Contact US

Log In

Come Join Us!

Are you an
Engineering professional?
Join Eng-Tips Forums!
  • Talk With Other Members
  • Be Notified Of Responses
    To Your Posts
  • Keyword Search
  • One-Click Access To Your
    Favorite Forums
  • Automated Signatures
    On Your Posts
  • Best Of All, It's Free!

*Eng-Tips's functionality depends on members receiving e-mail. By joining you are opting in to receive e-mail.

Posting Guidelines

Promoting, selling, recruiting, coursework and thesis posting is forbidden.

Students Click Here

Heat Tint Colour Related to Chromium Depletion in Duplex

Heat Tint Colour Related to Chromium Depletion in Duplex

Heat Tint Colour Related to Chromium Depletion in Duplex

The application is a desalination plant.

Materials are Duplex SAF 2205 and Super Duplex SAF 2507.

Question : Is the colour of the heat tint able to be used to quantify the extent of chromium depletion in the weld? Further is the degree of chromium depletion quantifiable such that the design life in sea water can be quantified?

What I am driving at is if SAF 2205 heat tint is light straw in colour is this OK in moving sea water? Whereas dark straw may not be and thus should be rejected?

Is there a standard that covers the colour of the heat tint and what should be accepted and what should be accepted for 2205 or 2507?

Geoffrey D Stone FIMechE C.Eng;FIEAust CP Eng

RE: Heat Tint Colour Related to Chromium Depletion in Duplex

The thinnest, yellow heat tint may be amorphous and considered protective.
For water service, straw-yellow heat tint on austenitic & duplex SS welds is often acceptable, "up to and including AWS D18.2 No. 3 on the colour reference chart is often considered acceptable." [color chart shown also]

"Abstract: Corrosion resistance and artistic appearance of passive chromium oxide coatings developed over stainless steel by chemical conversion methods are revisited. Preparation technique and thermal processing of the films were optimized to improve protection efficiency and the control of colour development - from yellow to green through violet...Enhanced passivation behaviour of thermally processed films is related to the formation of a spinel-type phase after migration of manganese from the bulk steel to oxide coating surface." from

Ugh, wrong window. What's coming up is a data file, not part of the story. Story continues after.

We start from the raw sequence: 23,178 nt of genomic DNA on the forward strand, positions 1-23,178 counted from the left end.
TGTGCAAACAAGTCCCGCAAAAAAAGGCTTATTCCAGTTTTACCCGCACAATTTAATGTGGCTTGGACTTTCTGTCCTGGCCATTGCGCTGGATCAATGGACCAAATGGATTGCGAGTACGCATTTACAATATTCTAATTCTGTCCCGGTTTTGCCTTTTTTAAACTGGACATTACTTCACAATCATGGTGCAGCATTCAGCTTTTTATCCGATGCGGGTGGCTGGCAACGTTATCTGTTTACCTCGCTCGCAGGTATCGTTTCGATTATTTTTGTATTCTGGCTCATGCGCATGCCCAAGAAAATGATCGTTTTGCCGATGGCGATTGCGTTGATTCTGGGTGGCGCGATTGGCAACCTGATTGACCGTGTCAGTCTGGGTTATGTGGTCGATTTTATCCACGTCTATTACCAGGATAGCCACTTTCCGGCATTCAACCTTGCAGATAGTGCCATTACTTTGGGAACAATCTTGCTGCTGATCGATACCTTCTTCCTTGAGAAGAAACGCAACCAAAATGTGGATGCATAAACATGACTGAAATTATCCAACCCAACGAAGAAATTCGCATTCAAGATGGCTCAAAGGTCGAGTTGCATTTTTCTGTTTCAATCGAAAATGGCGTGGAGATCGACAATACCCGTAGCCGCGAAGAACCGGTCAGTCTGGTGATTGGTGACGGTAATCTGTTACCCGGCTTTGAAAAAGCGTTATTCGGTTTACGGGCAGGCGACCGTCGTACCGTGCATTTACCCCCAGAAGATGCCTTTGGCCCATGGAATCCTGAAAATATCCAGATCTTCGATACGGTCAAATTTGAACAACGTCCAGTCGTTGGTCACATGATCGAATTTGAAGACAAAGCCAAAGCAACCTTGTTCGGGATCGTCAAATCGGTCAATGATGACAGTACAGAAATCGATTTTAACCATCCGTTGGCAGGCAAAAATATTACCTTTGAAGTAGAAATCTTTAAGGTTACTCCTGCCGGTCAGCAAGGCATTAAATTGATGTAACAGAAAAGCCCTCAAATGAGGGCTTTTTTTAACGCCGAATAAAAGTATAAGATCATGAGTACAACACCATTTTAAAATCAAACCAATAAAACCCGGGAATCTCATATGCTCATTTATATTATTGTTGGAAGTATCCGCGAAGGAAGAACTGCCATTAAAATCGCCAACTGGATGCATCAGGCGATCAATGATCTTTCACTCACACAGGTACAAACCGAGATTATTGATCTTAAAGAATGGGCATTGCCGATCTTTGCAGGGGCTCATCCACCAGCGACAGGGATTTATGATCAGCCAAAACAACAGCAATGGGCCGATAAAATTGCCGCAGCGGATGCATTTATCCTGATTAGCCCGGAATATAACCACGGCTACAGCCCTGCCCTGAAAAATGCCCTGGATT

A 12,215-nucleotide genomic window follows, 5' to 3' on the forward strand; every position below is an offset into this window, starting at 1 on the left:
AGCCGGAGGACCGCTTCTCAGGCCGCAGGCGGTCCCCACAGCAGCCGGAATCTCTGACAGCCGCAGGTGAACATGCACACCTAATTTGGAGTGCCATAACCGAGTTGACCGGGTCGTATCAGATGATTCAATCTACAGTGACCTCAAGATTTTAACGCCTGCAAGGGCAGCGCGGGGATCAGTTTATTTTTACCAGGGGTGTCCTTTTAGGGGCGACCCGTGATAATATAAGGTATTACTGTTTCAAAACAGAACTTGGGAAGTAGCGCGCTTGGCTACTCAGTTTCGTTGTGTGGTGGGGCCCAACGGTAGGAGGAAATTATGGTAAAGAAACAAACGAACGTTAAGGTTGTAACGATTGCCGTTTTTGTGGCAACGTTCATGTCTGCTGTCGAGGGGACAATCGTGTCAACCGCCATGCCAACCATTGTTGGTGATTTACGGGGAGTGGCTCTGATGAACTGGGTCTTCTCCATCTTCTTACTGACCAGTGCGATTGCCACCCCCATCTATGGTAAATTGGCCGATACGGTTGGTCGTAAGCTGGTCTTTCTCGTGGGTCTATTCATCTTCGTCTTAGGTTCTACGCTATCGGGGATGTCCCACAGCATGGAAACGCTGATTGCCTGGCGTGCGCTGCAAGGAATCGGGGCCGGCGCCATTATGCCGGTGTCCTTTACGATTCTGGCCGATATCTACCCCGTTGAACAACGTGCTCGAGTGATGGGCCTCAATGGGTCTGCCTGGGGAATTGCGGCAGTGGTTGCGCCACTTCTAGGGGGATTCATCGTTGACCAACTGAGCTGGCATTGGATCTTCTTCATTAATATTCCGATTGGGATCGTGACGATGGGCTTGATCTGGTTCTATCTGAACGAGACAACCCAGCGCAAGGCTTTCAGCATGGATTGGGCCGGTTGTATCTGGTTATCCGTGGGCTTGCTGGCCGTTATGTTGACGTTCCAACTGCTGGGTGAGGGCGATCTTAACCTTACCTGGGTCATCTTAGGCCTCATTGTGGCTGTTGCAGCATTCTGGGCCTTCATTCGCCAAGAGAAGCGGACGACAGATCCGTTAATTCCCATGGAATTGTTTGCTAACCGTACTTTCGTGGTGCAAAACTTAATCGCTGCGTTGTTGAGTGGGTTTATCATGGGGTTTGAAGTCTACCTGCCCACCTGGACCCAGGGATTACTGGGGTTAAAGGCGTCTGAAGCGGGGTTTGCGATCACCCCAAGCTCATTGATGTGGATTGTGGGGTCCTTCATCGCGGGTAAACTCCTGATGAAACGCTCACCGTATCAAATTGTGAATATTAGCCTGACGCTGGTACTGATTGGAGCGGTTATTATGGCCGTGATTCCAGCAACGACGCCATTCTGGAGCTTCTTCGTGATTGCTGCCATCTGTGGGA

'Corrosion resistant coloured chromium oxide coatings on stainless steel' by M.O. Figueiredo & M.J. Carmezim, Pigment & Resin Technology, Volume 27, No. 4 Pages 243-246 (Aug 1998). [full article costs money]

"Air passivation of stainless steel
May , 1998
...The surface of stainless steel can be passivated by heating in air. However, the temperature and dew point are very important. A smooth oxide film is formed on 316L stainless steel at 450oC and a dew point of < 0 oC..." -- Don Mattox http://www.finishing.com/faqs/sstpass.html
I took a thin films & vacuum coatings course from him a few years back. He has very strong credentials:

RE: Heat Tint Colour Related to Chromium Depletion in Duplex

I have yet to see anyone replicate the color tints on duplex, but for the light (thin and acceptable) cases I would expect them to be the same as for 316L.

There is a much more detailed set of colors, but I can't find it now.  Both the ASME BPE and SEMI have done work to show the effect of heat tints that are lighter than AWS #3 in much finer steps.

Removal of the heat tint by pickling and then passivating the system will always yield superior corrosion resistance.
My personal stance is that if the tint is light gold to yellow and transparent then the negative effects are minimal.  I rely on being able to see through the film as an indication that it is light enough.

= = = = = = = = = = = = = = = = = = = =